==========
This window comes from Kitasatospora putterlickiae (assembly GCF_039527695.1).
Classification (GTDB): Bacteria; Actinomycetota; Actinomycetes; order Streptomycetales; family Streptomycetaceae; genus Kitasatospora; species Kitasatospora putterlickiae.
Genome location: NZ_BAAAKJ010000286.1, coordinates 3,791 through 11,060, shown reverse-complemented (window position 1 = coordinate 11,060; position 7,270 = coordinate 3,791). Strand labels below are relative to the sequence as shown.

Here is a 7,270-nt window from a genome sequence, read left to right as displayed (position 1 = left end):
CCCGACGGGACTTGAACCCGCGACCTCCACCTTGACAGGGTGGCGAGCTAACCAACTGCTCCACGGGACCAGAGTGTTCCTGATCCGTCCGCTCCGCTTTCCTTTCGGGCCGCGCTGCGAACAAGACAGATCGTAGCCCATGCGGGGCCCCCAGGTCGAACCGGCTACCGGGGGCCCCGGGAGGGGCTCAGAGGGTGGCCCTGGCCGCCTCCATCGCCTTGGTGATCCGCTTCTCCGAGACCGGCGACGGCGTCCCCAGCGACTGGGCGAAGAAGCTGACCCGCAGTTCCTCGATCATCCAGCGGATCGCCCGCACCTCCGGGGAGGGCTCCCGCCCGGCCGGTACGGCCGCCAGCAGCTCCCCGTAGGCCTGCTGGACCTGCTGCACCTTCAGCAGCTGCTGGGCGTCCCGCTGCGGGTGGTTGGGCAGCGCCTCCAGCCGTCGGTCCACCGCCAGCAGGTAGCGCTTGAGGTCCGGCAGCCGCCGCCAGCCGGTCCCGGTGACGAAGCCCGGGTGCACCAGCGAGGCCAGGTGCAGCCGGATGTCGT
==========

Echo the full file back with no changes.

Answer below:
This window comes from Kitasatospora putterlickiae (assembly GCF_039527695.1).
Classification (GTDB): Bacteria; Actinomycetota; Actinomycetes; order Streptomycetales; family Streptomycetaceae; genus Kitasatospora; species Kitasatospora putterlickiae.
Genome location: NZ_BAAAKJ010000286.1, coordinates 3,791 through 11,060, shown reverse-complemented (window position 1 = coordinate 11,060; position 7,270 = coordinate 3,791). Strand labels below are relative to the sequence as shown.

Here is a 7,270-nt window from a genome sequence, read left to right as displayed (position 1 = left end):
CCCGACGGGACTTGAACCCGCGACCTCCACCTTGACAGGGTGGCGAGCTAACCAACTGCTCCACGGGACCAGAGTGTTCCTGATCCGTCCGCTCCGCTTTCCTTTCGGGCCGCGCTGCGAACAAGACAGATCGTAGCCCATGCGGGGCCCCCAGGTCGAACCGGCTACCGGGGGCCCCGGGAGGGGCTCAGAGGGTGGCCCTGGCCGCCTCCATCGCCTTGGTGATCCGCTTCTCCGAGACCGGCGACGGCGTCCCCAGCGACTGGGCGAAGAAGCTGACCCGCAGTTCCTCGATCATCCAGCGGATCGCCCGCACCTCCGGGGAGGGCTCCCGCCCGGCCGGTACGGCCGCCAGCAGCTCCCCGTAGGCCTGCTGGACCTGCTGCACCTTCAGCAGCTGCTGGGCGTCCCGCTGCGGGTGGTTGGGCAGCGCCTCCAGCCGTCGGTCCACCGCCAGCAGGTAGCGCTTGAGGTCCGGCAGCCGCCGCCAGCCGGTCCCGGTGACGAAGCCCGGGTGCACCAGCGAGGCCAGGTGCAGCCGGATGTCGT